It may seem like New York City, with its 9 million-plus residents, would be a pretty easy place to avoid seeing individuals you don’t like, but that’s not always the case. We’ve all had a strange run-in at one point or another (I once semi-randomly walked into the same train car as my sister) and the short explanation is that people of similar backgrounds tend to go to similar places.
Well, apparently, that was a major problem for serial avoider Brian Moore, who after moving to NYC kept running into an ex-girlfriend. Four times in six months was apparently too much for him. So Moore developed Cloak, an app that uses the location information from the Foursquare and Instagram accounts of “undesirables” to help its users avoid people they would rather not run into. When an undesirable starts closing in, the app alerts the user. How nice.
Now, let’s think about a few potential consequences: (1) You see someone you don’t like is nearby and now you have to take some circuitous route to avoid them or hide out in a Starbucks until they pass. (2) You decide to track a friend you actually like (for fun or what have you) and you discover that, no, they’re not chilling at home like they said. They’re hanging out with mutual friends and you weren’t invited. (3) You risk never learning how to deal with uncomfortable situations. Good luck surviving without that skill set in NEW YORK CITY. (4) It only uses information from Instagram and Foursquare, which are not as widely used as say, Facebook. (5) You become a veritable stalker.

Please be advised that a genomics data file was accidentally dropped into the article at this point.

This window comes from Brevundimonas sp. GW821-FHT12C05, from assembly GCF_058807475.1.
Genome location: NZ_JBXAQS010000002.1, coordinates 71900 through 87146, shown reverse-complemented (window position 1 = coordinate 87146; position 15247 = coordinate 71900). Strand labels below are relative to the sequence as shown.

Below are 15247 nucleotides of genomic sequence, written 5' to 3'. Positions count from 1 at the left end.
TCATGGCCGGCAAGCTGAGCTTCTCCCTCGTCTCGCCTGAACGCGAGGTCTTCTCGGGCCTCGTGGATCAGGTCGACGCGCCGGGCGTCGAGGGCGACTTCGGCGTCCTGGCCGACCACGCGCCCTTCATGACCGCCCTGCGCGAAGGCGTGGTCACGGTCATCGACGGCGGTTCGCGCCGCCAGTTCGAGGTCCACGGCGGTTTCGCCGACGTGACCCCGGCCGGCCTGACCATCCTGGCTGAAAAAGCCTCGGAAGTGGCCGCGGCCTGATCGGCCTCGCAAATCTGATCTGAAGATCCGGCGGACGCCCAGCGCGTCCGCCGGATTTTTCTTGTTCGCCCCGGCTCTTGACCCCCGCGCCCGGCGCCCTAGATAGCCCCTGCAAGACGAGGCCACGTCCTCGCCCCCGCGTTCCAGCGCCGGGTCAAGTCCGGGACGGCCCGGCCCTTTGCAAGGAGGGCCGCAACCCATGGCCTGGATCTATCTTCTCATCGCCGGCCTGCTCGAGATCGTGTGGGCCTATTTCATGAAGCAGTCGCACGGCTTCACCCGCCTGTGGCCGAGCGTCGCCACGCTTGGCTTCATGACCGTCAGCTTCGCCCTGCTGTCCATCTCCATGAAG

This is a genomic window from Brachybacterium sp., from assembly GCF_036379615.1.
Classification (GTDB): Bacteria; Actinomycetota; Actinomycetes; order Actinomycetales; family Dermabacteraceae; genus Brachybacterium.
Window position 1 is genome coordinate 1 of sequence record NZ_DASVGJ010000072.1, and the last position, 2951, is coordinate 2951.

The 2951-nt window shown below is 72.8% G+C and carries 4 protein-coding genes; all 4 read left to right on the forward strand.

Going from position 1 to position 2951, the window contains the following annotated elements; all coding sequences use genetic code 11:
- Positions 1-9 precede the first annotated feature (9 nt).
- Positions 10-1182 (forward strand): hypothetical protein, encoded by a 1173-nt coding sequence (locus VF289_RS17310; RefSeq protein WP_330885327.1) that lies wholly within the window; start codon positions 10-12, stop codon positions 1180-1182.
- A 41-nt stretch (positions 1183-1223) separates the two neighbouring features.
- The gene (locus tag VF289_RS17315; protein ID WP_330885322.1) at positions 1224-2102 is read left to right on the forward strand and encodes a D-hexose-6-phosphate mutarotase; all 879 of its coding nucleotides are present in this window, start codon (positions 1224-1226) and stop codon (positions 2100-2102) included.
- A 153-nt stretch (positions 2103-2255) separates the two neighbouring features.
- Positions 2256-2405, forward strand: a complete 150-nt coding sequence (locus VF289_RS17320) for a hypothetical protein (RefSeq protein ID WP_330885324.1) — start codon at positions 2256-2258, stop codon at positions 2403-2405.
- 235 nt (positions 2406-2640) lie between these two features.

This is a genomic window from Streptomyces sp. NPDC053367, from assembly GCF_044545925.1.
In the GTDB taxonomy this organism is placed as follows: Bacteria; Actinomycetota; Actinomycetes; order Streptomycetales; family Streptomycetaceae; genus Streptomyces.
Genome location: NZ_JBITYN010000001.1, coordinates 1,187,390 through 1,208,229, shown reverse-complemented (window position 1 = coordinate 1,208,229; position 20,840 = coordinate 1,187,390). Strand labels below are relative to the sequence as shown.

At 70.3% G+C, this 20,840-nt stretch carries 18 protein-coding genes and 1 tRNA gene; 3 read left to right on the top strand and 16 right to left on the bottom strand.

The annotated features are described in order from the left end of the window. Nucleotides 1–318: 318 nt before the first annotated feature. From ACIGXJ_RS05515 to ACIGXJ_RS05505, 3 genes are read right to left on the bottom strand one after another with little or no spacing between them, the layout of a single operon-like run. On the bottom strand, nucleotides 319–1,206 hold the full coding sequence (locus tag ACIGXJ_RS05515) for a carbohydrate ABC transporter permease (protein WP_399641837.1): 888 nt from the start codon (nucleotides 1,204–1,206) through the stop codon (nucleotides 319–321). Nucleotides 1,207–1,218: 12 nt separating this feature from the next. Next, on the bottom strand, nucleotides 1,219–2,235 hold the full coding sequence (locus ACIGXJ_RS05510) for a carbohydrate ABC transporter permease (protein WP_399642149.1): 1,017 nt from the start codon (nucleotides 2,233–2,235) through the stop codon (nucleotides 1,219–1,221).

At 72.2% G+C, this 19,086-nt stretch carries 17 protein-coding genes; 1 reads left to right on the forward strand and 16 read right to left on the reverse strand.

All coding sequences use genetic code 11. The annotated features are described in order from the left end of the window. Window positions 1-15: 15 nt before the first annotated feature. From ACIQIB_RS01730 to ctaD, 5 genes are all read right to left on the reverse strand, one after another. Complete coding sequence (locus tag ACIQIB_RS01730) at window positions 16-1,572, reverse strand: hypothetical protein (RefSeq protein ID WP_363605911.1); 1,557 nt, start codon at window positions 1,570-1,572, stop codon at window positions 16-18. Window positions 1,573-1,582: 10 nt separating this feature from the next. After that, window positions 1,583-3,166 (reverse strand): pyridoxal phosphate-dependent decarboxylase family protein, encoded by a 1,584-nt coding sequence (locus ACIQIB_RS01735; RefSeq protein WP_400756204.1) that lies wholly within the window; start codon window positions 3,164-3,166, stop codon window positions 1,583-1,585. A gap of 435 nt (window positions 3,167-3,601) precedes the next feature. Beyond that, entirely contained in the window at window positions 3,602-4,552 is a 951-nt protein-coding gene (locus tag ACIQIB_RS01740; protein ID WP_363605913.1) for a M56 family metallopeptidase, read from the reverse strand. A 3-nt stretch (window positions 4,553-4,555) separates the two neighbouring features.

We could go on.
Moore insists that the app can be used for more positive reasons like “growing out your beard” in secret, going “to the grocery store without makeup on in your PJs” or using it to find out if people you actually like are nearby so you can set up spontaneous plans. But, let’s be real: this is largely, as Moore so cleverly puts it, “an anti-social network.”
If none of the aforementioned consequences faze you, then Cloak is available to download, for free, in the iTunes app store.
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